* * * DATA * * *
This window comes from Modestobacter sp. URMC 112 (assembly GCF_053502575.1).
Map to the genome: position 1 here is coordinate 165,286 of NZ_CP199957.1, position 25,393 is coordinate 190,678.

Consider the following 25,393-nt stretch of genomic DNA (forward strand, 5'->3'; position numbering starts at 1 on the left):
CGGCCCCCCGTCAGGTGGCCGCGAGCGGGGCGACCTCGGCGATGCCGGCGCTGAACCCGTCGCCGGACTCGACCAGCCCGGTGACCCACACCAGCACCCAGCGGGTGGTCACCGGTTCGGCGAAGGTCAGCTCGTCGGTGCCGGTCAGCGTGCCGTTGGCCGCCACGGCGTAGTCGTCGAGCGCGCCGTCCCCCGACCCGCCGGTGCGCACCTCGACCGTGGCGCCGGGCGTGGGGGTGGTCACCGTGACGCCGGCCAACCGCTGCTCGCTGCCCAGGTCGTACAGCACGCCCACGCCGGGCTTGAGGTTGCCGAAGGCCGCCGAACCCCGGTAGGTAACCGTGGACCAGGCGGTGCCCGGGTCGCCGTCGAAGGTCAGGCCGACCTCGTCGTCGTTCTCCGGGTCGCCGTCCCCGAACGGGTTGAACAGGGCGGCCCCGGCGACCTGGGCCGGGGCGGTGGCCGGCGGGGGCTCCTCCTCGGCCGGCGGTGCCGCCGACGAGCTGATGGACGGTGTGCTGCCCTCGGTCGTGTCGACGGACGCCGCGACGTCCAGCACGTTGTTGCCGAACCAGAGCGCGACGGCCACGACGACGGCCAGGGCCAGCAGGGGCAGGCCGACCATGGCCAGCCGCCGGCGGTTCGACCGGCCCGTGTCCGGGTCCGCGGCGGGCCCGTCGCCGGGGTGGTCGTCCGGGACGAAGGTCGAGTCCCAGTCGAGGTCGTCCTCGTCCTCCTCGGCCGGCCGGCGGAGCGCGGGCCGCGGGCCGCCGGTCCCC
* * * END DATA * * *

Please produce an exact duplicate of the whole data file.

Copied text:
This window comes from Modestobacter sp. URMC 112 (assembly GCF_053502575.1).
Map to the genome: position 1 here is coordinate 165,286 of NZ_CP199957.1, position 25,393 is coordinate 190,678.

Consider the following 25,393-nt stretch of genomic DNA (forward strand, 5'->3'; position numbering starts at 1 on the left):
CGGCCCCCCGTCAGGTGGCCGCGAGCGGGGCGACCTCGGCGATGCCGGCGCTGAACCCGTCGCCGGACTCGACCAGCCCGGTGACCCACACCAGCACCCAGCGGGTGGTCACCGGTTCGGCGAAGGTCAGCTCGTCGGTGCCGGTCAGCGTGCCGTTGGCCGCCACGGCGTAGTCGTCGAGCGCGCCGTCCCCCGACCCGCCGGTGCGCACCTCGACCGTGGCGCCGGGCGTGGGGGTGGTCACCGTGACGCCGGCCAACCGCTGCTCGCTGCCCAGGTCGTACAGCACGCCCACGCCGGGCTTGAGGTTGCCGAAGGCCGCCGAACCCCGGTAGGTAACCGTGGACCAGGCGGTGCCCGGGTCGCCGTCGAAGGTCAGGCCGACCTCGTCGTCGTTCTCCGGGTCGCCGTCCCCGAACGGGTTGAACAGGGCGGCCCCGGCGACCTGGGCCGGGGCGGTGGCCGGCGGGGGCTCCTCCTCGGCCGGCGGTGCCGCCGACGAGCTGATGGACGGTGTGCTGCCCTCGGTCGTGTCGACGGACGCCGCGACGTCCAGCACGTTGTTGCCGAACCAGAGCGCGACGGCCACGACGACGGCCAGGGCCAGCAGGGGCAGGCCGACCATGGCCAGCCGCCGGCGGTTCGACCGGCCCGTGTCCGGGTCCGCGGCGGGCCCGTCGCCGGGGTGGTCGTCCGGGACGAAGGTCGAGTCCCAGTCGAGGTCGTCCTCGTCCTCCTCGGCCGGCCGGCGGAGCGCGGGCCGCGGGCCGCCGGTCCCC